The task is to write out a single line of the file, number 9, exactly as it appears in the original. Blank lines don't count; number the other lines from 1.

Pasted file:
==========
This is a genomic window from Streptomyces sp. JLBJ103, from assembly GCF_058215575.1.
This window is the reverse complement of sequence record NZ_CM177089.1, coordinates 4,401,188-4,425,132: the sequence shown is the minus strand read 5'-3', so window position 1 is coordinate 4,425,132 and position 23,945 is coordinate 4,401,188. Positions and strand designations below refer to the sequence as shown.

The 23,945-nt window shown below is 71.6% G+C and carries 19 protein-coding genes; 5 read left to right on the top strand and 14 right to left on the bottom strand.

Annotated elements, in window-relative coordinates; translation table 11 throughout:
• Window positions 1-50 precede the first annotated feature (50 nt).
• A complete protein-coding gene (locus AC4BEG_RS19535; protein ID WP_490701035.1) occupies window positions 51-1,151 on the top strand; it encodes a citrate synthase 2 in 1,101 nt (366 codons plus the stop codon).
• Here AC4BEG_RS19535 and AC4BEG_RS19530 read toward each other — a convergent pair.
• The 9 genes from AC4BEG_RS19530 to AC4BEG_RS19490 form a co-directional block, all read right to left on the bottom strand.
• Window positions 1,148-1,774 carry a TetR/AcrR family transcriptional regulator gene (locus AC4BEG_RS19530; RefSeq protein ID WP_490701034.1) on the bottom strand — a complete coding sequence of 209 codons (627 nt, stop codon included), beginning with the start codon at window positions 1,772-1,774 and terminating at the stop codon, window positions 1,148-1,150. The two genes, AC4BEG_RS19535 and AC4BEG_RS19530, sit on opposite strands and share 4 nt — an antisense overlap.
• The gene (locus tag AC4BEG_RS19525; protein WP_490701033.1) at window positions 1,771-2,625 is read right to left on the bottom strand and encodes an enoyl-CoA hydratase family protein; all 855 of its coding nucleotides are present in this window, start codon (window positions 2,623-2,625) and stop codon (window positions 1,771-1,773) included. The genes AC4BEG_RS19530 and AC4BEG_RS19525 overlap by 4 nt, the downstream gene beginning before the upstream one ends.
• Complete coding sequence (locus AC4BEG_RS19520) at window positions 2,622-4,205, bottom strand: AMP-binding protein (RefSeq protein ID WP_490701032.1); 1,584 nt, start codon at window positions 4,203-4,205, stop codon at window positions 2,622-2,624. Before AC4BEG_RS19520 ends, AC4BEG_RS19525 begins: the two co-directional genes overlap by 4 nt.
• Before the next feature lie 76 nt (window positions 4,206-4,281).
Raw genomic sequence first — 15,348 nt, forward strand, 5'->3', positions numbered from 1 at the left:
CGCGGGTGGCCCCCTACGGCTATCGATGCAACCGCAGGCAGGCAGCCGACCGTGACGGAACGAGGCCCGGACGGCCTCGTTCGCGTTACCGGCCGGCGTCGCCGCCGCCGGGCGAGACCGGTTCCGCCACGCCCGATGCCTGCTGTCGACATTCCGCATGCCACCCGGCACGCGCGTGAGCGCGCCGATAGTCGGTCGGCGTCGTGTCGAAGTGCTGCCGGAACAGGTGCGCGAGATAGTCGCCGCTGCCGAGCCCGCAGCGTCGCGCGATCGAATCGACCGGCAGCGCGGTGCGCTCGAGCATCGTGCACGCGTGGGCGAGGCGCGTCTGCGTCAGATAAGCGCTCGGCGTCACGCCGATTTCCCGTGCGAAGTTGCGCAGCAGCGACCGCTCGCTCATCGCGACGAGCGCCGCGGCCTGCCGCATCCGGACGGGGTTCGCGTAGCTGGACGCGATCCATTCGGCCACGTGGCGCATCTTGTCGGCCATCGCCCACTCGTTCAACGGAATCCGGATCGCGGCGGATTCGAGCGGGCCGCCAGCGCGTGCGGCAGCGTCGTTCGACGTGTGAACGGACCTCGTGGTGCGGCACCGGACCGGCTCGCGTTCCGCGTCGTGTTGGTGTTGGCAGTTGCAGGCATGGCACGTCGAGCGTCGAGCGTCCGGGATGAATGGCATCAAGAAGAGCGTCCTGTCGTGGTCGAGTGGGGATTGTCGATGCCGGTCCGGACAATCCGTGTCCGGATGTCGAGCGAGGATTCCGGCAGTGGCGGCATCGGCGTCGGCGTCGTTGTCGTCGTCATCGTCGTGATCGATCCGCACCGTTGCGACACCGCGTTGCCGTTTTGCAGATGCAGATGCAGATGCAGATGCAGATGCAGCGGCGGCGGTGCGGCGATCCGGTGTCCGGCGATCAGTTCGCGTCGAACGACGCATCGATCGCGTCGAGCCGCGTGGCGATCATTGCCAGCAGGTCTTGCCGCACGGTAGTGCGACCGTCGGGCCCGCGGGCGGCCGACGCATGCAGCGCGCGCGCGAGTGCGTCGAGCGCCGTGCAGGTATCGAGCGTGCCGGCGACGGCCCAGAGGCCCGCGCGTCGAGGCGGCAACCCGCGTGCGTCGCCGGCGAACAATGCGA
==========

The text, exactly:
• Window positions 1,148-1,774 carry a TetR/AcrR family transcriptional regulator gene (locus AC4BEG_RS19530; RefSeq protein ID WP_490701034.1) on the bottom strand — a complete coding sequence of 209 codons (627 nt, stop codon included), beginning with the start codon at window positions 1,772-1,774 and terminating at the stop codon, window positions 1,148-1,150. The two genes, AC4BEG_RS19535 and AC4BEG_RS19530, sit on opposite strands and share 4 nt — an antisense overlap.